That individuality has been on deep display as those staunch conservatives have worked to block McConnell’s repeated efforts to approve a massive security package to Ukraine.
His critics inside the GOP view McConnell as a weakened leader. He failed to attach about $6 billion in Ukraine funding to a stopgap bill in late September that kept the government open for almost seven weeks, until Friday’s looming deadline, but met resistance from most of the Republican caucus.
These critics view McConnell’s recent rhetorical focus on border security in exchange for Ukraine aid as a smart tactical maneuver — because had he not done so, he would have fallen behind the rest of the party.
“I think that is, he’s sensing where the conference is,” Sen. Ron Johnson (R-Wis.), who has often fought with McConnell over the last decade, said Thursday.
Those close to the GOP leader noted that he tried to steer Biden administration officials away from requesting a small aid package for Ukraine six weeks ago and instead ask for one big bill later this year, only to begrudgingly go along with the ill-fated $6 billion request.
McConnell has talked about the need for border provisions ever since Biden sent a request for an emergency supplemental bill that included more than $100 billion for Ukraine, Israel, Taiwan and the southern border.
But many security hawks, Democrats and Republicans alike, worry that some of these demands from Johnson and his friends for tough border policy are just as much about sabotaging the overall security package.
Johnson outlined a proposal that would tie the release of funds to Ukraine to actual decreases in the southern border-crossing surge : “Any kind of border security measure that we attach to the Ukraine funding isn’t just strong language, isn’t just a policy change, but literally benchmarks that have to be met, tied to the actual release of the funds.”
McConnell has tried to lay out a pathway for other Republicans, as well as Democrats and Biden, to see how each of the four pieces of this security puzzle fit together: That Russia, China and Iran are aligned in the attack on Ukraine, which further aligns them in support of Hamas’s war with Israel.
“The challenges facing America and our allies today are not an a la carte menu of projects we can address at our leisure,” he said Wednesday.
But some Republicans continue to see the issues separately.
“Mitch, of course, has been unequivocal. And I agree with him that all these are connected with what’s happening in Israel, what’s happening in Russia, what’s happening in Asia. But there are others that have different opinions,” Cornyn said.
Cornyn, a veteran of many failed border-immigration negotiations for more than 15 years, sees this latest effort as more simplified than those previous bids. No one is discussing a path to citizenship for the millions of undocumented immigrants, which is anathema to many conservatives.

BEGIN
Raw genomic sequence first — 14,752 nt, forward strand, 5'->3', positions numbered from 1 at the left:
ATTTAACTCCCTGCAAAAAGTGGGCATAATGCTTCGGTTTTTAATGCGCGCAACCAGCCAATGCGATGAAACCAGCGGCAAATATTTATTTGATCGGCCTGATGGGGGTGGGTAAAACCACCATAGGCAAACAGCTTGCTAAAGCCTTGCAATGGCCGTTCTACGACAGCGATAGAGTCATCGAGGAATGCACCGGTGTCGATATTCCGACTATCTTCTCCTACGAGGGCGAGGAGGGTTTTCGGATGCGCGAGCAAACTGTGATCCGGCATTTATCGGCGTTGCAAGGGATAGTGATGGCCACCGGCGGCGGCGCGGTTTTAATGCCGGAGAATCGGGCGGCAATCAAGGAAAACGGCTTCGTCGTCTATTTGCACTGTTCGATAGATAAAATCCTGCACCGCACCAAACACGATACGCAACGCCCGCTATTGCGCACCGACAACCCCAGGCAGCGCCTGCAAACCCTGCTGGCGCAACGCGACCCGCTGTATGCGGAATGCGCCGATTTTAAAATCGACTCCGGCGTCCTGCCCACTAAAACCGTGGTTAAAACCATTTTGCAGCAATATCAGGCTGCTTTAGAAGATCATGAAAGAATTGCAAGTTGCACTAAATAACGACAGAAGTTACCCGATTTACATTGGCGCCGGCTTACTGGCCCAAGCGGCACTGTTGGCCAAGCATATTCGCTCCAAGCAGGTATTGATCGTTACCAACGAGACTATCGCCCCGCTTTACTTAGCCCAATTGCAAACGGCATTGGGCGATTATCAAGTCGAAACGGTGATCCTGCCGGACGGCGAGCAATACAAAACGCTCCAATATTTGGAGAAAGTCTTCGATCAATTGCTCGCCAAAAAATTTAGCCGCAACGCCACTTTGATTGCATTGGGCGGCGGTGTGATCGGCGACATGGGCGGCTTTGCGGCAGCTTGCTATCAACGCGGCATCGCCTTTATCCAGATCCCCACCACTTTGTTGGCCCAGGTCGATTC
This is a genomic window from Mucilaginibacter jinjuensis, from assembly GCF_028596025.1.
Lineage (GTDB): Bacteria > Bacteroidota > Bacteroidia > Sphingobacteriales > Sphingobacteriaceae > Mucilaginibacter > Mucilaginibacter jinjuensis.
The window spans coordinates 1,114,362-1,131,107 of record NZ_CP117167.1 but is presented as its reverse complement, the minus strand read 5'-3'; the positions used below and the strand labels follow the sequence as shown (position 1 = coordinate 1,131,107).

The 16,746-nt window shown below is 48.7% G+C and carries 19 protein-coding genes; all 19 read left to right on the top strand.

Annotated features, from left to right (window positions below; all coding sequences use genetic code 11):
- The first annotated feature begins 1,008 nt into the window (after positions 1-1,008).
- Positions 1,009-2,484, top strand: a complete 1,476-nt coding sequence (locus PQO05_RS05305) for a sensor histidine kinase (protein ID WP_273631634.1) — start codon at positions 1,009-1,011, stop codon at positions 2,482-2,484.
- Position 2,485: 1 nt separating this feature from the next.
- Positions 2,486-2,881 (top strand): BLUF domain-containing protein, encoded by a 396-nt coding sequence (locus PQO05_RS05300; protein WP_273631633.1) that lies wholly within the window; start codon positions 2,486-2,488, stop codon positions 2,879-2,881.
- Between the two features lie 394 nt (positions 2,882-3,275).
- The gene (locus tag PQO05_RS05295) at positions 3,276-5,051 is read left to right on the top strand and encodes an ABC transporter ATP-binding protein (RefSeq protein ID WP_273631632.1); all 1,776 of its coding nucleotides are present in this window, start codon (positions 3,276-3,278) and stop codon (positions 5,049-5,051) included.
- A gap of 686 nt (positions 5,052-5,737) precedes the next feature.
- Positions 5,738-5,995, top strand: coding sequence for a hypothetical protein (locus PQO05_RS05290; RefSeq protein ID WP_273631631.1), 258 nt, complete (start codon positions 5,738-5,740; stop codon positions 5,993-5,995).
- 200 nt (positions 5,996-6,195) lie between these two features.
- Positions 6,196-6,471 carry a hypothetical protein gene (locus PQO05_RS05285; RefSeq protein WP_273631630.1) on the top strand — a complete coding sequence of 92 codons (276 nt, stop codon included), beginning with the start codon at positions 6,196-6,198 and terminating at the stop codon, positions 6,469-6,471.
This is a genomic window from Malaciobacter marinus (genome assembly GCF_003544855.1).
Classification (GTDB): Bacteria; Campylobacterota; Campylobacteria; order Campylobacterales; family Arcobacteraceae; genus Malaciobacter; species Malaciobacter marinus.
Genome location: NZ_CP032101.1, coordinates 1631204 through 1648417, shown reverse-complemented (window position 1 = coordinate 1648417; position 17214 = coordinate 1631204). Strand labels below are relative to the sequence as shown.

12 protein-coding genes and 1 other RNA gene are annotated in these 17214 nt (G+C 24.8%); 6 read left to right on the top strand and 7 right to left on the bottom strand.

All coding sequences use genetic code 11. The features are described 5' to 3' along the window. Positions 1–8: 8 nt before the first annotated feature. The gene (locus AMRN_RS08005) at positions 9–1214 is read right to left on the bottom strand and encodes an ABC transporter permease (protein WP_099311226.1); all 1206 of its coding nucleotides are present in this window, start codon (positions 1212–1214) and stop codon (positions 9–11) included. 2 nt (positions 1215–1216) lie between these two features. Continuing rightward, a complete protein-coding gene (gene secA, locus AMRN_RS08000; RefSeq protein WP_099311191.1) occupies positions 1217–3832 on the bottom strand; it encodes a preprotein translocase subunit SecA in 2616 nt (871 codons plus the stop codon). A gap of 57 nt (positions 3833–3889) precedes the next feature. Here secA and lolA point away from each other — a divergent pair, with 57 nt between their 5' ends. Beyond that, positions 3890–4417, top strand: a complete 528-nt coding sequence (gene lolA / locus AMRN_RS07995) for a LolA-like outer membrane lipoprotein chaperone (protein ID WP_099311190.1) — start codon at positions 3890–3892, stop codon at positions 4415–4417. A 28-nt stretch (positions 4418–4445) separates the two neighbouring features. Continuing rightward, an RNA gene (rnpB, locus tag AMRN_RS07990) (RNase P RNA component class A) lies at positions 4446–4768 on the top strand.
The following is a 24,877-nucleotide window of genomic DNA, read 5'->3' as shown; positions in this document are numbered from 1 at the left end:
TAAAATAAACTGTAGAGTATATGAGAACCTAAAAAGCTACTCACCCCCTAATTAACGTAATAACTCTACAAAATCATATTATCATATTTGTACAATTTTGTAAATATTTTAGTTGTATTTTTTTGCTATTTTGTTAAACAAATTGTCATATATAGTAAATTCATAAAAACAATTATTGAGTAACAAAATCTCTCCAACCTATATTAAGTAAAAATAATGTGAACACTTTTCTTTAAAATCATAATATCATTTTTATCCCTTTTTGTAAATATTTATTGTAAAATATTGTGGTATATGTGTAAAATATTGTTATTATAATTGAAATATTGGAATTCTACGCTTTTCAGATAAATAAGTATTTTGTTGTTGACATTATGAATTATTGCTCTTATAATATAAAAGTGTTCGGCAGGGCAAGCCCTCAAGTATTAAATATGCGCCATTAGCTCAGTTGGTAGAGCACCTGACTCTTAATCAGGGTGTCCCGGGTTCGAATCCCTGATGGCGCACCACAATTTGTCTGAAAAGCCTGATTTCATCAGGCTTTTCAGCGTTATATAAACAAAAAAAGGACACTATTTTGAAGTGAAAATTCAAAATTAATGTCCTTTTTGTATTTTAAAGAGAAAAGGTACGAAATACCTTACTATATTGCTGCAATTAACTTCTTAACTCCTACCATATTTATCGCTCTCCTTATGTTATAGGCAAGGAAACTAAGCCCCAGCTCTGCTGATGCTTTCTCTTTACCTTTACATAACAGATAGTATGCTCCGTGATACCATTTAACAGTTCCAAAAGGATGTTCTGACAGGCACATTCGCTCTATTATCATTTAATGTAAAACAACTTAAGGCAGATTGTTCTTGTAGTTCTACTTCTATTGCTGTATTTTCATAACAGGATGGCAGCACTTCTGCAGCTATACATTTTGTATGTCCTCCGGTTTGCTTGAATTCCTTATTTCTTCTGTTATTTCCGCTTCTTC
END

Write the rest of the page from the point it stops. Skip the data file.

“Virtually everybody in our conference believes that what’s happening at the border is unacceptable and that this is a point of maximum leverage,” Cornyn said.
But Democrats aren’t about to just accept a conservative border plan, not when they hold the Senate and the White House. “By tying Ukraine to border, Republicans are sadly making it harder — much harder — for us to help Ukraine in their fight against Putin,” Schumer said in a Tuesday speech.
All these disputes over Ukraine and the U.S.-Mexico border have made it very unlikely that the security package can be attached to whatever government funding plan passes by Friday. Plus, there’s now a chance that no such plan will pass and Congress could stumble its way into shutting down the government.
The new speaker expects to unveil this weekend a complicated funding bill, appeasing Johnson’s right flank, despite its bipartisan rejection in the Senate, and Schumer has yet to unveil a proposal of his own for keeping the government open.
Back home in Kentucky, McConnell’s political machine had big success and yet still couldn’t topple Beshear. The next big statewide race in the Bluegrass State is not slated until 2026, when McConnell’s term is up.
A variety of health issues prompted some questions about whether he would finish his term, but the octogenarian has repeatedly said that everything is fine health wise.
So far, at least for now, ambitious Kentucky Republicans are steering clear about whether they are angling for his seat.
“As a former McConnell intern and as a devoted supporter of Mitch McConnell and a loyal Mitch McConnell supporter, I’m going to support Leader McConnell as long as he wants,” Rep. Garland “Andy” Barr (R-Ky.) said.